Life: the Strategy — and Not the Cool Board Game or Tasty Cereal

Strategy. It’s not a way by which everybody operates. Many people listen to their heart and feelings and let them lead the way, on some occasions “blindly” and routing them into painful waters. But for others, steps are taken methodically and with purpose, armed with intention and goals, and typically for those well-planned folks, this means a strategy is driving the bus.

We associate strategy with competitive things – business, sports, games, scoring that date with the hottie over your friend. (Yes, really important matters like these.) But have you ever really thought about your own strategy going about your day for other aspects of your life – your relationships, your diet and fitness routine, your hobbies, your knowledge and desire to grow it?

This week, I asked you to ponder that very subject with the question:
What is your life strategy – for work and play, for career and relationships? What is the basis by which you operate and why do you think it is so?

Just because I pose a question does not mean I have a readily available answer for myself. In fact, this week’s Kuhnspiration challenge question was one of the hardest ones for me to contemplate because it forced me to examine things that I simply do automatically. For once, I had to consciously examine what I’m doing and why.

Since this blog is all about getting creative in our lives, yes, but being honest about it, I have to respond to this question as honestly as possible, and I’m not very proud of the reality after further reflection. After serious pondering, I realized that my general life strategy is “don’t rock the boat.”

Sad, isn’t it?

I don’t like confrontation and I don’t like the pains of change and uncomfortable situations, so you know what? I don’t put myself there. If you don’t go out on a ledge with an idea or statement, you don’t have people come after you with inquisitions or negative feedback. And if you don’t take bold moves or switch things up when they need a fire lit under their ass, then guess what? You get more of the same and that means no change, no discomfort…and you know what else? No growth.

I’m depressing myself as I write this.

I am a wallflower, and I suppose that’s why I hide behind this keyboard. It’s safe. Or so it seems. Until I throw something out there…gulp…such as this insight, and then watch the ramifications unfold from being perhaps too truthful publicly.

My strategy is to stick my neck out just far enough to raise interest and educate myself, but not tooooo far enough that I’m lassoed into god-knows-what further involvement.

Honestly, the more I think about this, it’s a miracle I ever got married, because you would expect me to walk on eggshells in a relationship, too. Aah, but here’s where I’m different or perhaps naive or stupid, depending on your own perspective. When it comes to relationships, I am – how else could I word it and not paint as a vivid a picture as possible? – ahem, “balls to the wall,” is I believe the technical explanation. I will put myself out there, neck, arms, heart, torso – EVERYTHING – at the risk of it all being lopped off in one single slice. Why? Because when it comes to love and friendship, I’m a risk-taker, and boy, have I paid for that! Isn’t it strange how in one area of life we can be so bold and unafraid and yet in others, second-guess ourselves and hold back intentionally?

My worst nightmare is and has always been going to a networking event where I know absolutely nobody and am forced to – um – talk… to people!  GASP. My second worst nightmare, cold calling…on the phone, people! Oy. And don’t get me started on the frightening prospect of the something like Toastmasters. I would be found curled up in the fetal position hiding behind my bed (just in case you’re looking for me, should this happen anytime in the future).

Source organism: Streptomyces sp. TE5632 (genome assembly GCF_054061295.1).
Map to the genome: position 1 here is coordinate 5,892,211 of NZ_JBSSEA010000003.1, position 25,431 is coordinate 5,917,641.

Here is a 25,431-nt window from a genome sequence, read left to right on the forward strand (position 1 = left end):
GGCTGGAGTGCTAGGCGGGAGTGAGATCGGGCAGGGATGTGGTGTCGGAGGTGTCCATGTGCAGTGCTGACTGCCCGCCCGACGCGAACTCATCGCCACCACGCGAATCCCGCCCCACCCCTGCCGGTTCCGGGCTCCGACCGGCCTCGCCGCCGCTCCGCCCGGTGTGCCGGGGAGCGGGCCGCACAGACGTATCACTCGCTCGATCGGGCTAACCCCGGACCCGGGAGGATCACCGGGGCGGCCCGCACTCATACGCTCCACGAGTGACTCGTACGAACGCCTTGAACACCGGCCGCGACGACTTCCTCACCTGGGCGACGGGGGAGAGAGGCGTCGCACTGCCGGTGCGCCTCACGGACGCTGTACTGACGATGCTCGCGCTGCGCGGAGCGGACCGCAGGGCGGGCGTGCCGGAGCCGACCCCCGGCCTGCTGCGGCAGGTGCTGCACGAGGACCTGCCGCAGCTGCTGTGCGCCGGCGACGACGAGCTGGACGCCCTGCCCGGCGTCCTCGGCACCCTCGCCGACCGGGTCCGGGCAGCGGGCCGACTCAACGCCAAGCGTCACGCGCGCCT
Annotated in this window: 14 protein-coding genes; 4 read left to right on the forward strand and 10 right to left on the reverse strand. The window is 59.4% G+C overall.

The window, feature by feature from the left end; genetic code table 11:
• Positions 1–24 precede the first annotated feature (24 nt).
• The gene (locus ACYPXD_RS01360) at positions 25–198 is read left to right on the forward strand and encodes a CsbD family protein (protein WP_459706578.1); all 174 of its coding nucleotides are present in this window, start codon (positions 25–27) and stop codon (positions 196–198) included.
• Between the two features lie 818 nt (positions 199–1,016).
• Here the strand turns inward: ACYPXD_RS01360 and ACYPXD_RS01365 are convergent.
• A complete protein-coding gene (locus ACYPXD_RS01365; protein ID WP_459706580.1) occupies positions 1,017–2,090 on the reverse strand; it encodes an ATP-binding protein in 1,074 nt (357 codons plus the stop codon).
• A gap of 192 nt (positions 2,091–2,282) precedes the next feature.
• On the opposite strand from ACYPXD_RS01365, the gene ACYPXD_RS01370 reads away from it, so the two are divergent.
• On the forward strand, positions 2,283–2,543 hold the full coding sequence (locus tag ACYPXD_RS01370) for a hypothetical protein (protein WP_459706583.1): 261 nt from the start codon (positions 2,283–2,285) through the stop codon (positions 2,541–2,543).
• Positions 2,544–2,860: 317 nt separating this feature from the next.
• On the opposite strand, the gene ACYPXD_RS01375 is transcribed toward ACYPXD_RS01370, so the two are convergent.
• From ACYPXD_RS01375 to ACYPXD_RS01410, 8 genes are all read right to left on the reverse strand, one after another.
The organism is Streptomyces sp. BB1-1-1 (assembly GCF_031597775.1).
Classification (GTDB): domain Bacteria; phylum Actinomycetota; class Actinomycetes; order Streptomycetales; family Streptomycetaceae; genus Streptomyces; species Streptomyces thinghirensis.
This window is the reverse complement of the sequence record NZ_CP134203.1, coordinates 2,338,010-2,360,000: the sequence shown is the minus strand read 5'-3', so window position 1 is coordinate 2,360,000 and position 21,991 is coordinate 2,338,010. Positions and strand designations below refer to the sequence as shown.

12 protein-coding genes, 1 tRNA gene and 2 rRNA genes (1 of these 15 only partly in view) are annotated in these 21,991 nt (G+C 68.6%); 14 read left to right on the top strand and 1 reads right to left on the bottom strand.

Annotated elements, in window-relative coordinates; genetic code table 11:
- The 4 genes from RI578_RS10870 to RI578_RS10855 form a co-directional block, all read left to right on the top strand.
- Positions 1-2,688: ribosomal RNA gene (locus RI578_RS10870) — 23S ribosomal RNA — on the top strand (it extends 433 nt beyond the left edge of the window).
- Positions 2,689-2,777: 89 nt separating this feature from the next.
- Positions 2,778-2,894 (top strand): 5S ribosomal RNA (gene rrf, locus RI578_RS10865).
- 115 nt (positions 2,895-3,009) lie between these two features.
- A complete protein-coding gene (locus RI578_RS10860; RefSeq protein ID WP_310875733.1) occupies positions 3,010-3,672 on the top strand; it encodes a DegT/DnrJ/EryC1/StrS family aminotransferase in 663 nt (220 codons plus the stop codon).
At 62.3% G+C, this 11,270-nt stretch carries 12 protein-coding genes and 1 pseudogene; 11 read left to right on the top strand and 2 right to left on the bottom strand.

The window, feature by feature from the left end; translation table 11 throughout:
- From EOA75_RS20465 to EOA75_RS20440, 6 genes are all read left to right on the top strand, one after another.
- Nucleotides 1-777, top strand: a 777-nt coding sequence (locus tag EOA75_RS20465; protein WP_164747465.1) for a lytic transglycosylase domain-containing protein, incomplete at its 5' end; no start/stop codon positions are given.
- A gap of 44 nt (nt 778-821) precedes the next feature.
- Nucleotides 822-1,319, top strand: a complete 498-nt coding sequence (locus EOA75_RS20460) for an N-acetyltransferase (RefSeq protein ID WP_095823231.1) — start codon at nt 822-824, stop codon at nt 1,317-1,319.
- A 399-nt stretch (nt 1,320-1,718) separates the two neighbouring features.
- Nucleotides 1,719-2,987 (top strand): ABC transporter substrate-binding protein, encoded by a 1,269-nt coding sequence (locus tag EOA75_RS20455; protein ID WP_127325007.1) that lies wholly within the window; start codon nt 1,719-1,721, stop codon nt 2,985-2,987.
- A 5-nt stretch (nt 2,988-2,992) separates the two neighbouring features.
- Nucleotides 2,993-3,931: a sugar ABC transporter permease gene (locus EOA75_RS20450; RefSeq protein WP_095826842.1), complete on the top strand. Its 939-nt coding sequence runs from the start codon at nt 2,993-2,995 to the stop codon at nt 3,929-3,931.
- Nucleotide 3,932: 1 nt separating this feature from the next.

Is it because I’m so horrible at talking with people? Well, no actually, I’m a pretty good conversationalist. Can I be compelling on the phone or by audio only? Sure, after all, I did spend much of my college years working on-air in radio and doing phone work in call centers, so I certainly know how to put on my best voice as much as the next speaker. And those rare occasions where I have spoken in front of groups, I’ve always gotten compliments. So I know it’s not lack of experience or ability but it’s simply fear. (I’ll let you play Dr. Frasier Crane and privately fill in which kind of fear on your own time.)

So this strategy of not making waves and not putting myself in vulnerable positions has given me one big benefit – no discomfort. But what has it cost? That’s hard to answer but I’m sure some missed opportunities along the way.

Paging a therapist. This is clearly something I need to examine further and take to a much more heady place that this blogger has no intention of going here (and you’re welcome). But I can tell you that my eyes are wide open more than ever before. And I guess this is a start.

When you stop and really think about your strategy and how you operate from day-to-day in your work and in your play or relationships, what trends do you notice about yourself? It might be a painful examination but one that could open your eyes and heart, as it has done for me.

To get to the crux of it, ask yourself sub-questions to prompt further discovery like – what kinds of people, places and things am I avoiding and why? What haven’t I learned even though I’ve said that I want to know it for a very long time? What haven’t I accomplished that I have always said I wanted to do, and what’s stopping me?

Consider taking a few moments to do this exercise for yourself. And kudos to you for being so brave and giving it a try.

Cheers to finding that daily spark in your life!
Chris

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